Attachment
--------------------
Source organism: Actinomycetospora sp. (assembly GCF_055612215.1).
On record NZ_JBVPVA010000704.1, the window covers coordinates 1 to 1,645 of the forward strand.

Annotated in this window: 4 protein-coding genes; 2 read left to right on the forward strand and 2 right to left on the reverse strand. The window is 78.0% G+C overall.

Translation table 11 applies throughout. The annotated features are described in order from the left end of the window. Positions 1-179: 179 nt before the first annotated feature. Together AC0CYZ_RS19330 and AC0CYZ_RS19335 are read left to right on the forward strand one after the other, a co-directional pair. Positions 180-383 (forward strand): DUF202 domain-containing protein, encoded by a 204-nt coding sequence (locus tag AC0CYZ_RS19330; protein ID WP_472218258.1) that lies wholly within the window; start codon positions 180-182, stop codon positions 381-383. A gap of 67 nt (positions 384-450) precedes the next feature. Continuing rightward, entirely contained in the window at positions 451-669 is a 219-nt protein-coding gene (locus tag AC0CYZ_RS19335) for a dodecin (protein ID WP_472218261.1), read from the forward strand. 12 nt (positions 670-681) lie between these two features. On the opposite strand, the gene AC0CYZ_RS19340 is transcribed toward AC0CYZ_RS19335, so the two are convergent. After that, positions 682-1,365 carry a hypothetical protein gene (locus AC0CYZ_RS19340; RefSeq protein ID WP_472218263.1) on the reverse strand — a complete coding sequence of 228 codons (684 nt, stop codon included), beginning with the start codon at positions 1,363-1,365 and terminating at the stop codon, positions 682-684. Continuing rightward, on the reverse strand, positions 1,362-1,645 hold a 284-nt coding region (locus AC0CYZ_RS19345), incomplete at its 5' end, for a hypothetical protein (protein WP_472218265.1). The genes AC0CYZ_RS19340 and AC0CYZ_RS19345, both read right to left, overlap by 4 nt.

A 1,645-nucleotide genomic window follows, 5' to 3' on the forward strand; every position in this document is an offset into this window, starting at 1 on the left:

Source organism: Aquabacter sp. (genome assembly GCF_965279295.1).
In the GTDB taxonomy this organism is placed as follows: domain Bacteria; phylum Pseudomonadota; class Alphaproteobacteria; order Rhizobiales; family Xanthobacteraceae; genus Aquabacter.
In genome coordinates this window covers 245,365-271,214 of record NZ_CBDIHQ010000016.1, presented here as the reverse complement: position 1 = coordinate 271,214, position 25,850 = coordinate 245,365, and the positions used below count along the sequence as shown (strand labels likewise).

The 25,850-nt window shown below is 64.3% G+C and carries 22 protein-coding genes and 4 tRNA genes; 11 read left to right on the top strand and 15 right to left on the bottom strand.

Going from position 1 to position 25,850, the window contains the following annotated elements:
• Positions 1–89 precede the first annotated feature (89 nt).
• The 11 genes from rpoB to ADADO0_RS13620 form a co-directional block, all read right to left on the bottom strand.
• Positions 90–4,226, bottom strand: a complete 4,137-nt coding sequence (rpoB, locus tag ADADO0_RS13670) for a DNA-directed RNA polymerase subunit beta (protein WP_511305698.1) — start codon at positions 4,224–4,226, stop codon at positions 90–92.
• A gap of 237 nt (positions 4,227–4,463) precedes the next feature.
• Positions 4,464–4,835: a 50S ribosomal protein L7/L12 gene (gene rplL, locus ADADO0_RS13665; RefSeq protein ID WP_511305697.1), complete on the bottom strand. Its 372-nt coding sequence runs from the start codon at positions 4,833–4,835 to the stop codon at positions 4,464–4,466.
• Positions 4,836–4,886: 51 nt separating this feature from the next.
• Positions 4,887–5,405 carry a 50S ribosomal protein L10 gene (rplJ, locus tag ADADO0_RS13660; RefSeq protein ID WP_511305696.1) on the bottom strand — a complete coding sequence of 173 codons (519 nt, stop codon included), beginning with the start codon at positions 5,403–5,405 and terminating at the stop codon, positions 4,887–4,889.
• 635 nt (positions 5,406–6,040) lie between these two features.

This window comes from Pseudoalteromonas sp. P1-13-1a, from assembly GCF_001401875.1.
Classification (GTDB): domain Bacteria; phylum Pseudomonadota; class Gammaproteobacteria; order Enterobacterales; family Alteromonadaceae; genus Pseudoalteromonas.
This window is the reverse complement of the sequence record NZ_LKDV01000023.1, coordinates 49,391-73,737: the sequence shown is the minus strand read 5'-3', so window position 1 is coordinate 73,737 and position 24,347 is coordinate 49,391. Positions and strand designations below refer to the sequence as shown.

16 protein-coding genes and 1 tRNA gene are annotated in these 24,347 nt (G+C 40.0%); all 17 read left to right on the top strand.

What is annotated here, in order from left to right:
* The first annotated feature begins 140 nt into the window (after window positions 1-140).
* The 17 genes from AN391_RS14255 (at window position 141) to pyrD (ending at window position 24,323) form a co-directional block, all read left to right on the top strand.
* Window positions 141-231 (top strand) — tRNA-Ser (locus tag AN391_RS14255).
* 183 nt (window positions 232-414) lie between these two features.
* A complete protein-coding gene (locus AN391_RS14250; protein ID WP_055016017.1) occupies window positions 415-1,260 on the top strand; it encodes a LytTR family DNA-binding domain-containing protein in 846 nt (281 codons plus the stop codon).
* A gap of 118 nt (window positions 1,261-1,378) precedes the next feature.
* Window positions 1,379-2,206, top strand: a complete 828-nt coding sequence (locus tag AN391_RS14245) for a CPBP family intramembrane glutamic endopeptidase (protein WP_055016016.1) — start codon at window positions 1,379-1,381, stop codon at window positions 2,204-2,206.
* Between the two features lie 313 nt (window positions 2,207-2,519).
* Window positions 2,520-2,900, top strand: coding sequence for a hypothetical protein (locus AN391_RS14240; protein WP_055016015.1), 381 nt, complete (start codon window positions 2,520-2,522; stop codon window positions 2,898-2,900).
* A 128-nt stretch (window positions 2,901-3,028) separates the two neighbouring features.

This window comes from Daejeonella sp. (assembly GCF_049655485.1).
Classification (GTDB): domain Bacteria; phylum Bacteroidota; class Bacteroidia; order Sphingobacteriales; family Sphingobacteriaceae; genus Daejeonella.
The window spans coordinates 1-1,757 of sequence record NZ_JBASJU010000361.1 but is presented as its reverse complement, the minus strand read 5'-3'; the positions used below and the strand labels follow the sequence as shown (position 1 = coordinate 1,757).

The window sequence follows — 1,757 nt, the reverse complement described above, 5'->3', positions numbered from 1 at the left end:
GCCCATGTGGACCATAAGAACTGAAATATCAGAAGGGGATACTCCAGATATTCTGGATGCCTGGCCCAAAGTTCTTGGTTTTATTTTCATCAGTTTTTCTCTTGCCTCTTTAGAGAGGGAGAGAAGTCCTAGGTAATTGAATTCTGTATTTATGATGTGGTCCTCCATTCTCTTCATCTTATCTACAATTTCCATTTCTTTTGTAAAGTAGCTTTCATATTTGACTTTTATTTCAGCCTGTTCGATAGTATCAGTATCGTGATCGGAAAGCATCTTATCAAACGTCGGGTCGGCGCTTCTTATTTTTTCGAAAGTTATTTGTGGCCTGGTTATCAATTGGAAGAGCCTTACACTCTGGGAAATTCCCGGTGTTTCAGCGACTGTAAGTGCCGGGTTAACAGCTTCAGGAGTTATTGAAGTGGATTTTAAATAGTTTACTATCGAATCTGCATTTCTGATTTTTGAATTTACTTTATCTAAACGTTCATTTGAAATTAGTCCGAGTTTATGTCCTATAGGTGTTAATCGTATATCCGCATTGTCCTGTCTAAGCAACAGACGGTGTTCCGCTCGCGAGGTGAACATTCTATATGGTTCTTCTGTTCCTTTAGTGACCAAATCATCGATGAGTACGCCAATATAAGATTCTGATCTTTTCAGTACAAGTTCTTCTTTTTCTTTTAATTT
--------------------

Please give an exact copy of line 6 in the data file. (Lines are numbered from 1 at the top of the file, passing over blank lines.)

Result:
Source organism: Aquabacter sp. (genome assembly GCF_965279295.1).